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UK housing crisis ‘costs London's economy 1bn a year,’ new data reveals

UK housing crisis ‘costs London's economy 1bn a year,’ new data reveals

London First

3 min read Partner content

Rocketing house prices and rents are costing London’s economy over a billion pounds a year and thousands of jobs, according to new research published today. 

The data, complied by the Centre for Economics and Business Research for the Fifty Thousand Homes campaign, found that businesses faced a £5.4bn wage premium in 2015, equivalent to £1,720 per person, which is set to reach £6.1bn by 2020.

The research, which will be launched tomorrow, also raises concerns over employers’ facing increasing staff retention problems as a result of the capital’s housing shortage.

It suggests that nearly 11,000 extra jobs could have been created in 2015, as a result of businesses benefiting from greater revenue and therefore being able to generate more jobs.

Looking at the wider implications, the study found that the economic growth (GVA) lost by diverting money away from more productive expenditure will be £14.5bn between 2006 & 2020 – equivalent to £1.04bn a year.

The knock-effect on the high-street was estimated to be a loss of 1.6% of total consumer spending with unnecessarily high housing costs removing £2.7bn a year in potential revenue.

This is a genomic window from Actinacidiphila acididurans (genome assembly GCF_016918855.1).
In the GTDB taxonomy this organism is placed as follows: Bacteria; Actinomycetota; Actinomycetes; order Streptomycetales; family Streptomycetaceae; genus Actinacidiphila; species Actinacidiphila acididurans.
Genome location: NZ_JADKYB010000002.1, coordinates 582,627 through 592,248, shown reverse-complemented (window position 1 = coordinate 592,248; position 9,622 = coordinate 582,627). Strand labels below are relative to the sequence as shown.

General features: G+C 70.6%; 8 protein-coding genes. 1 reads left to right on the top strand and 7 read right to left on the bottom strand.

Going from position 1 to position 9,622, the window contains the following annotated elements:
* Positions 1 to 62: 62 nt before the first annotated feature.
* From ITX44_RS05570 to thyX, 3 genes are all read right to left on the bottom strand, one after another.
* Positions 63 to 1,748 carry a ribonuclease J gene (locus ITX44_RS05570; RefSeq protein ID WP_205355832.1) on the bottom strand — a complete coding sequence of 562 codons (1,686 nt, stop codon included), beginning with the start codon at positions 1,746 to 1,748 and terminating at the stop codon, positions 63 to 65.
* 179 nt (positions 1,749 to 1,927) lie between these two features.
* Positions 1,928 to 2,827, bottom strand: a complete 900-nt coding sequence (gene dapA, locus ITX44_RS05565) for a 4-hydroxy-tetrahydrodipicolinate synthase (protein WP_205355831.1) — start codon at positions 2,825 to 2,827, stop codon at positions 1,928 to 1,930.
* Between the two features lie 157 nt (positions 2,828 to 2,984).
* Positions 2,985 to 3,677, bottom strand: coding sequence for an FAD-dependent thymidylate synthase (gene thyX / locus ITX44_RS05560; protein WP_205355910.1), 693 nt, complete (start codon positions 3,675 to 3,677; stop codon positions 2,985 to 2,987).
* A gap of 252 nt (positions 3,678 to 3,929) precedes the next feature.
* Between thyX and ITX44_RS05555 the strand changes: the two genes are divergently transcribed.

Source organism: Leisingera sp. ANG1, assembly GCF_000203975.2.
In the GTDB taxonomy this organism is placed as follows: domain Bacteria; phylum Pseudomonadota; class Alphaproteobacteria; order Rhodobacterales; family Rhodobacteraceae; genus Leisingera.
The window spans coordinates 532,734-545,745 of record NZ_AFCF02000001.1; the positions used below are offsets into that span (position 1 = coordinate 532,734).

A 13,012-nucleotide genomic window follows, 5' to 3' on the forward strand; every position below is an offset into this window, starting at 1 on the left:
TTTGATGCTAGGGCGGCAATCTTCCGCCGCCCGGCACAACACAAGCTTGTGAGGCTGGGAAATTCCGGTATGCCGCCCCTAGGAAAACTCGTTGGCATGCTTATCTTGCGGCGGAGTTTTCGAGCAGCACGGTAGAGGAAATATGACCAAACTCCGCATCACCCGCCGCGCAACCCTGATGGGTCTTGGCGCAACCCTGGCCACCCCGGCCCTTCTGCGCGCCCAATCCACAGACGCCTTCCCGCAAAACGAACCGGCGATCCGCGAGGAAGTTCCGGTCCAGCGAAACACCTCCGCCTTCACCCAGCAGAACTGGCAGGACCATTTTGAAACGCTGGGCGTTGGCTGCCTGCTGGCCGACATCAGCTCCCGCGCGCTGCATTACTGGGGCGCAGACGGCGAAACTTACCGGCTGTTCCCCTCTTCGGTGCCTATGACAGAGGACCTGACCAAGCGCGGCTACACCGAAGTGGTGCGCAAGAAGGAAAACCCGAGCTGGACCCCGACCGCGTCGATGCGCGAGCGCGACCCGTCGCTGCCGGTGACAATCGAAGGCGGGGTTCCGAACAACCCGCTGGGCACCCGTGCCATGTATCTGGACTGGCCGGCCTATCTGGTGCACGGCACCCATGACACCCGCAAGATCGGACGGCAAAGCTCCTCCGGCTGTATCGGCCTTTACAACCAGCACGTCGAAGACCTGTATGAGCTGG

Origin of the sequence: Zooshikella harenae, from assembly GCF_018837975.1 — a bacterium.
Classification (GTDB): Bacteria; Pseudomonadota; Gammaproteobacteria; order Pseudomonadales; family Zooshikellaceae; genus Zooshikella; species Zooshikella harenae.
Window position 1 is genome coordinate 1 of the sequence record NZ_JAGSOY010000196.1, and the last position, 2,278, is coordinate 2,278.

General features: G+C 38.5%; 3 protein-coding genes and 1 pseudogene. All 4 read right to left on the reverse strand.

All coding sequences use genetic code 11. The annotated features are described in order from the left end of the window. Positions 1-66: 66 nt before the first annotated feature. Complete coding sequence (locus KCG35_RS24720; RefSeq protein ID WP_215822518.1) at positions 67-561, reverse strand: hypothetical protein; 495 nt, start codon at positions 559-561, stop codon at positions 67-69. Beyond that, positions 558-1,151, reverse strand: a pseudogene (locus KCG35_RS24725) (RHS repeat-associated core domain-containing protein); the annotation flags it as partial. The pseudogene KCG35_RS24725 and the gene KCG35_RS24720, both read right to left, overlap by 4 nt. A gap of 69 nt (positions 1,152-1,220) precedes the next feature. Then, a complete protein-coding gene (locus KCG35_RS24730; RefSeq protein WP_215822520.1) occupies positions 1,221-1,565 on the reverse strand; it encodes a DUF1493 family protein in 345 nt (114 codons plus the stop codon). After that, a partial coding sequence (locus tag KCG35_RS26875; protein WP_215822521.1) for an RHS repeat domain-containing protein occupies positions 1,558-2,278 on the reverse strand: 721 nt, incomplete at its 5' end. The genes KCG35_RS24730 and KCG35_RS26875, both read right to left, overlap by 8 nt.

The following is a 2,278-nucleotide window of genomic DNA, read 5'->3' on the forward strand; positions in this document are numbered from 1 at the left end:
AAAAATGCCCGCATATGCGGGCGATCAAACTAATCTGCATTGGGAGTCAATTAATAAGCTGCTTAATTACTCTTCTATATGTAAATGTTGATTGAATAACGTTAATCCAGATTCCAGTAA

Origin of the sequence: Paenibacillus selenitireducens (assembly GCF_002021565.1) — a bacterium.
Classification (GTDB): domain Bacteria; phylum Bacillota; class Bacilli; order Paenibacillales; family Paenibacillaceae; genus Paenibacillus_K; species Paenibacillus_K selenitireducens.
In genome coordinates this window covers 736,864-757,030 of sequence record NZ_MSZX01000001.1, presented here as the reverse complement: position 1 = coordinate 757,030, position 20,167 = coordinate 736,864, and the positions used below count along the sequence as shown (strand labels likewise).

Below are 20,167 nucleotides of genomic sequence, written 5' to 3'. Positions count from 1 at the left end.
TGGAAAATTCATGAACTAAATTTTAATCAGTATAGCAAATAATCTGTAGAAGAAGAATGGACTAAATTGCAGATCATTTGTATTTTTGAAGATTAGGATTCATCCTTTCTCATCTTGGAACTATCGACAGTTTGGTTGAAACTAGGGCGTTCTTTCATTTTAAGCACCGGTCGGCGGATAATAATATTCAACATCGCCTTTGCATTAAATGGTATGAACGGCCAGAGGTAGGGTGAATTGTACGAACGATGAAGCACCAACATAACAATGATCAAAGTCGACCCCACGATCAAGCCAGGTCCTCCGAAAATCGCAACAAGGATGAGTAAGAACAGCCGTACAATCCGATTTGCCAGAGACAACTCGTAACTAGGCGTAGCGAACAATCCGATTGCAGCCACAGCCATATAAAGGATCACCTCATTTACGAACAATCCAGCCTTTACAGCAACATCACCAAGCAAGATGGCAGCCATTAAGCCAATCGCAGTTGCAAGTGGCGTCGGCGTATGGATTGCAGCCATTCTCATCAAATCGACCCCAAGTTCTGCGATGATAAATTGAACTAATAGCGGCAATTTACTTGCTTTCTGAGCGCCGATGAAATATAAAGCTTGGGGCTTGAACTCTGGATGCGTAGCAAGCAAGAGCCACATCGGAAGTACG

Workers that are being priced out of living in the capital include those working in retail and hospitality, cleaners and admin staff.   

Social workers, librarians, museum attendants, teachers, postal workers, and gym employees were identified as under extreme financial pressure as a result of rents taking up more than half their salaries.

Only the best paid workers, the study suggests, including company directors and those in financial services, earn enough to rent in central London “affordably,” spending less than a third of their salaries on rent. 

Baroness Jo Valentine, Chief Executive of London First, one of the business organisations that helped launch the campaign, said:

“This needless housing shortage needs urgent action. If we carry on as things stand, in 10 years’ time London will be a no-go zone for employees across sectors and at almost all levels.

“I want the next Mayor of London to wake up each morning thinking about how to increase housebuilding – because only doubling our current levels of housebuilding to 50,000 a year will we solve this crisis.”

Scott Corfe of CEBR added: “Our research shows that the housing crisis is resulting in substantial costs to businesses and risks undermining the capital’s position as a global centre of enterprise, talent and success.” 

Fifty Thousand Homes is a business-led campaign to double housebuilding in London to at least 50,000 homes a year by the end of the next Mayoralty in 2020, in order to protect and enhance the capital’s competitiveness as a global city.

The campaign coalition includes over one hundred business leaders, along with the support of London First, CBI London, FSB London, Shelter, and others.

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